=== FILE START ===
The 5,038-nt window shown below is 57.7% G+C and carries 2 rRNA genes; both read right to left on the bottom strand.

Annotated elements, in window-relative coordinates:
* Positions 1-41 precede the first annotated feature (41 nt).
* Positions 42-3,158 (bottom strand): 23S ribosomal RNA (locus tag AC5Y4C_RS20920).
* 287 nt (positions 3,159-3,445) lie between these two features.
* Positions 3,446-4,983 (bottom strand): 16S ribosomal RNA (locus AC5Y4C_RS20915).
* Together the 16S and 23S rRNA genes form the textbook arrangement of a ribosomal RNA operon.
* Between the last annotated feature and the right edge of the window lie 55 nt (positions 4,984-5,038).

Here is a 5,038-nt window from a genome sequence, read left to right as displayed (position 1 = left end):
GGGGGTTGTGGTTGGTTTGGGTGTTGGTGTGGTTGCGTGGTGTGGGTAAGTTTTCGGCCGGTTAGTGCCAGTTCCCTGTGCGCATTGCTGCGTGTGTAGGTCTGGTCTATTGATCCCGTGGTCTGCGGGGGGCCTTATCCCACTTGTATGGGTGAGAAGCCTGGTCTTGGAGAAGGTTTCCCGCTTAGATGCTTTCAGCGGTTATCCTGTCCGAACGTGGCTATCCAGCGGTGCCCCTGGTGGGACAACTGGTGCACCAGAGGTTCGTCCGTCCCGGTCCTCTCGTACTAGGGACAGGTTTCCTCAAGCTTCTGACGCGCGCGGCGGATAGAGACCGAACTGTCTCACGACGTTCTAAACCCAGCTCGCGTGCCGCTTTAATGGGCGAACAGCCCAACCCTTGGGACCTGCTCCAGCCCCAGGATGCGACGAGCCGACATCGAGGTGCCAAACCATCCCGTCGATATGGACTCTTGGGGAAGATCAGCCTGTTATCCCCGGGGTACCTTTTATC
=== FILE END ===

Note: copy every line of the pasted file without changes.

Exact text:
The 5,038-nt window shown below is 57.7% G+C and carries 2 rRNA genes; both read right to left on the bottom strand.

Annotated elements, in window-relative coordinates:
* Positions 1-41 precede the first annotated feature (41 nt).
* Positions 42-3,158 (bottom strand): 23S ribosomal RNA (locus tag AC5Y4C_RS20920).
* 287 nt (positions 3,159-3,445) lie between these two features.
* Positions 3,446-4,983 (bottom strand): 16S ribosomal RNA (locus AC5Y4C_RS20915).
* Together the 16S and 23S rRNA genes form the textbook arrangement of a ribosomal RNA operon.
* Between the last annotated feature and the right edge of the window lie 55 nt (positions 4,984-5,038).

Here is a 5,038-nt window from a genome sequence, read left to right as displayed (position 1 = left end):
GGGGGTTGTGGTTGGTTTGGGTGTTGGTGTGGTTGCGTGGTGTGGGTAAGTTTTCGGCCGGTTAGTGCCAGTTCCCTGTGCGCATTGCTGCGTGTGTAGGTCTGGTCTATTGATCCCGTGGTCTGCGGGGGGCCTTATCCCACTTGTATGGGTGAGAAGCCTGGTCTTGGAGAAGGTTTCCCGCTTAGATGCTTTCAGCGGTTATCCTGTCCGAACGTGGCTATCCAGCGGTGCCCCTGGTGGGACAACTGGTGCACCAGAGGTTCGTCCGTCCCGGTCCTCTCGTACTAGGGACAGGTTTCCTCAAGCTTCTGACGCGCGCGGCGGATAGAGACCGAACTGTCTCACGACGTTCTAAACCCAGCTCGCGTGCCGCTTTAATGGGCGAACAGCCCAACCCTTGGGACCTGCTCCAGCCCCAGGATGCGACGAGCCGACATCGAGGTGCCAAACCATCCCGTCGATATGGACTCTTGGGGAAGATCAGCCTGTTATCCCCGGGGTACCTTTTATC